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Buddhism is a religion practiced by an estimated 495 million in the world, as of the 2010s, representing 9% to 10% of the world's total population. China is the country with the largest population of Buddhists, approximately 244 million or 18.2% of its total population. They are mostly followers of Chinese schools of Mahayana, making this the largest body of Buddhist traditions. Mahayana, also practiced in broader East Asia, is followed by over half of world Buddhists. The second largest body of Buddhist schools is Theravada, mostly followed in Southeast Asia. The third and smallest body of schools, Vajrayana, is followed mostly in Tibet, the Himalayan region, Mongolia and parts of Russia, but has been disseminated throughout the world. Buddhism was almost entirely unknown in western countries until the 19th century. European diplomats and scholars who travelled and lived in Asia collected Buddhist texts to have them translated into English, German and French. Awareness of Buddhism arrived in the United States around the 1840's when the first Chinese immigrants settled in the western part of the country. Still, in general Buddhism remained poorly understood in the west until the 1960's when the first Buddhist teachers started arriving and quickly found thousands of followers. However curious westerners without serious study tended to view Buddhism as more of a mystic movement, rather than an encompassing spirituality involving meditation. Buddhism gained more popularity across Western culture by the end of the 20th century, when celebrities and other well-known people like Steve Jobs, Richard Gere or Phil Jackson openly talked about the positive influence Buddhism has had on their lives. The author of this book has joined the debate and examines the issues bringing fresh insights on the subject. In this book the author seeks to prove that the consciousness of the individual and individuality, which at the empirical level involves the rise of private property, family and the state, finds its most sophisticated and rational expression in early Buddhism.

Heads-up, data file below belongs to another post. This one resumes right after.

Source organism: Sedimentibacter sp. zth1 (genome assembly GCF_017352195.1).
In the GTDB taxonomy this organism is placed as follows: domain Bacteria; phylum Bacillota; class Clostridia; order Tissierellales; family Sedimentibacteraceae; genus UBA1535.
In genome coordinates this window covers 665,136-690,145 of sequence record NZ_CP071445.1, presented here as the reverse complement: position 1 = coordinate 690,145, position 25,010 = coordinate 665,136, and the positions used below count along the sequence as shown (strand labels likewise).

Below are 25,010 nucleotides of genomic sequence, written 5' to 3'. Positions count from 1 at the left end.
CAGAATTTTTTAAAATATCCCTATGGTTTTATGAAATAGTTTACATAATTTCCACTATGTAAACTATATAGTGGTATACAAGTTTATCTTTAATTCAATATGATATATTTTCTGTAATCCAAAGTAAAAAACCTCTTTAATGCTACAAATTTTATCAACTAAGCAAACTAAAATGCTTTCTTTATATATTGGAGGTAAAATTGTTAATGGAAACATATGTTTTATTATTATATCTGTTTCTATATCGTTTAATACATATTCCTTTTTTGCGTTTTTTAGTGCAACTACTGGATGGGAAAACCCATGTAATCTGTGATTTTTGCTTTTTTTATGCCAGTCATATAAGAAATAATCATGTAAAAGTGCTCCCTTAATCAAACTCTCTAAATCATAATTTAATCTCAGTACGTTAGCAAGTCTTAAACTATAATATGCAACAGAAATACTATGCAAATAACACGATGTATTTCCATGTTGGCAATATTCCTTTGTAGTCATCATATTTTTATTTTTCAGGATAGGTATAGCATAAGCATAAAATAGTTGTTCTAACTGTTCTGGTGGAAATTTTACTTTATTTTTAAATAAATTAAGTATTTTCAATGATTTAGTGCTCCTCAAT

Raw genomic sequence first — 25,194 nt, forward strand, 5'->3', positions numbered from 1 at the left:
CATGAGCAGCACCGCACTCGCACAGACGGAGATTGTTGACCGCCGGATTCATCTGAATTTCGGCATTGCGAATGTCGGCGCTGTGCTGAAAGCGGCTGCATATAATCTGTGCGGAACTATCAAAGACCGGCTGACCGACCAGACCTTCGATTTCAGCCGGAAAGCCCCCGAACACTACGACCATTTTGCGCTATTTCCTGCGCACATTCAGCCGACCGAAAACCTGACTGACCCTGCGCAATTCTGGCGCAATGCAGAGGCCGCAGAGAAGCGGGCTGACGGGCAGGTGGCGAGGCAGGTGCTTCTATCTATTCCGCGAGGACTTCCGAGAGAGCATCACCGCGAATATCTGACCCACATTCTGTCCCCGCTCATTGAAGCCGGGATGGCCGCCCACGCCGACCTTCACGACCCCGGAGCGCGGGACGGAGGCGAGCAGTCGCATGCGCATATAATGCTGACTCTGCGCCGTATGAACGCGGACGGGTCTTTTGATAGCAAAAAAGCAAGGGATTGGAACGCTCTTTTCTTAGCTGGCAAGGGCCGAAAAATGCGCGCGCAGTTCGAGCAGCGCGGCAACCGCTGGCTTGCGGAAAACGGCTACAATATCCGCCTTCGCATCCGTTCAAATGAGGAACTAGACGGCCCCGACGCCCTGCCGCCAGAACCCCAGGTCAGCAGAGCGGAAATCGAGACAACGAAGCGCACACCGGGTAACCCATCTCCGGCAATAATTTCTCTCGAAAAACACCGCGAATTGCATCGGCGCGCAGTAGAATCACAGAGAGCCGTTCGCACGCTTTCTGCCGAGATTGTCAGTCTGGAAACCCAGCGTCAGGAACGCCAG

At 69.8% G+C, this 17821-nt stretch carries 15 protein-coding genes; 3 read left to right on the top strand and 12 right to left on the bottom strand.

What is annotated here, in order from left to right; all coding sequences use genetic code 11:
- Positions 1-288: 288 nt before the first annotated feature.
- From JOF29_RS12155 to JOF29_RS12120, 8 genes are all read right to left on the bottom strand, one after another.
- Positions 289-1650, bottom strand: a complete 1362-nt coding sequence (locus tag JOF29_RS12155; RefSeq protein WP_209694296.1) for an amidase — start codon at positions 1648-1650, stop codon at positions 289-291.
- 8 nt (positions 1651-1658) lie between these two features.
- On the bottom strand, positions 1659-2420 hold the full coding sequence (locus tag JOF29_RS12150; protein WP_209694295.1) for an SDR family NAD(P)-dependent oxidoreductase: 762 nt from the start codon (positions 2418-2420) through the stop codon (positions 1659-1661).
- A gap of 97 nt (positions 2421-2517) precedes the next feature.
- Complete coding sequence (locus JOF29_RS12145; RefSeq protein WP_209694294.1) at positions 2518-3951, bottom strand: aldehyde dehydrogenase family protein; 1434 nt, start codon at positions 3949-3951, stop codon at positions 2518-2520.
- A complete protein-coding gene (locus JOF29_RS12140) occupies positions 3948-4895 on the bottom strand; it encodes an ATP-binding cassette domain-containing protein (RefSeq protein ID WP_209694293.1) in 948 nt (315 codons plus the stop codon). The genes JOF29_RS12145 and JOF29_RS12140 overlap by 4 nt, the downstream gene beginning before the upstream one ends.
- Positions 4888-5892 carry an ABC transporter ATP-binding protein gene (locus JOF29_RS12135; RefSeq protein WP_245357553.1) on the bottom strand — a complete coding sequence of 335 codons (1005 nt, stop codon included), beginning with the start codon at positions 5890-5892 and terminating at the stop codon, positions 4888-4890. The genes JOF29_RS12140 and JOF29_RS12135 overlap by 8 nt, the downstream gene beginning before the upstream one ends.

The Buddhist World

Author : Anne Bancroft
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The teachings of the Buddha are both profoundly simple and richly complex. This book explains the beliefs common to Buddhists everywhere, and explores the variety of ways in which these are practised and describes the place of festivals, pilgrimage and mediation in the life of the believer.

Rescued from the Nation

Author : Steven Kemper